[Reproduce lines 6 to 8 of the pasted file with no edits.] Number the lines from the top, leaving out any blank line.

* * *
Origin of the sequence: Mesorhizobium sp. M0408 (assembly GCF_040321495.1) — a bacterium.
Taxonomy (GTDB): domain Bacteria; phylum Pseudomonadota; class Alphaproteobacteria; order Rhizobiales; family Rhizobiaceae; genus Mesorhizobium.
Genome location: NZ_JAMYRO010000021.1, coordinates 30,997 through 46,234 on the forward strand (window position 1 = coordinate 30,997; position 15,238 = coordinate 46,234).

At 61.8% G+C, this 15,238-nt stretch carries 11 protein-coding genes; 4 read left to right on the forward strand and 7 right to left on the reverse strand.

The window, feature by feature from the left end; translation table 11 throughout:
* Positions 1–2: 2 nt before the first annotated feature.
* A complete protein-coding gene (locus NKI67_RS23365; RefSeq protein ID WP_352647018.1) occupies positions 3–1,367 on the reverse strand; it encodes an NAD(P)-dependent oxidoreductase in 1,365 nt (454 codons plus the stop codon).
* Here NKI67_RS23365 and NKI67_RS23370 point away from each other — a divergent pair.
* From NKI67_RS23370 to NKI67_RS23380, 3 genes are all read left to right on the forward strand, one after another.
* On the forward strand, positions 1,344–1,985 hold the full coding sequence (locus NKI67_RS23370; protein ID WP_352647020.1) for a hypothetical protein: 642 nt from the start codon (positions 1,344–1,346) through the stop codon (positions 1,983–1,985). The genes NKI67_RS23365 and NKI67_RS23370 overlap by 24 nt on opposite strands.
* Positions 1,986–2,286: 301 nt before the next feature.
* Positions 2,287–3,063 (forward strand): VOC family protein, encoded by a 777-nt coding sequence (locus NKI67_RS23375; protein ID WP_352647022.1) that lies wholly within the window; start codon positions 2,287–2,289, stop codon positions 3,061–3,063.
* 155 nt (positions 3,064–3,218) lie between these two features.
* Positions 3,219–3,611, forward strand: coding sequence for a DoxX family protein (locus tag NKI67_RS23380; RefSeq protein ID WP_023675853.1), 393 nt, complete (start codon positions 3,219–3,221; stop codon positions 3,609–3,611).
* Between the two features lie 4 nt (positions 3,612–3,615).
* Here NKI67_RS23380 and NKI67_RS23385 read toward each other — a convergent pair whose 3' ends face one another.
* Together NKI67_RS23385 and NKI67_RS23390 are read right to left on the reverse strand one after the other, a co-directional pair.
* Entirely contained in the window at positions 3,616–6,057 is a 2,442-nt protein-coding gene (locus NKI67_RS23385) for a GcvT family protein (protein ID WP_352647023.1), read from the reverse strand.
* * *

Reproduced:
* Positions 1–2: 2 nt before the first annotated feature.
* A complete protein-coding gene (locus NKI67_RS23365; RefSeq protein ID WP_352647018.1) occupies positions 3–1,367 on the reverse strand; it encodes an NAD(P)-dependent oxidoreductase in 1,365 nt (454 codons plus the stop codon).
* Here NKI67_RS23365 and NKI67_RS23370 point away from each other — a divergent pair.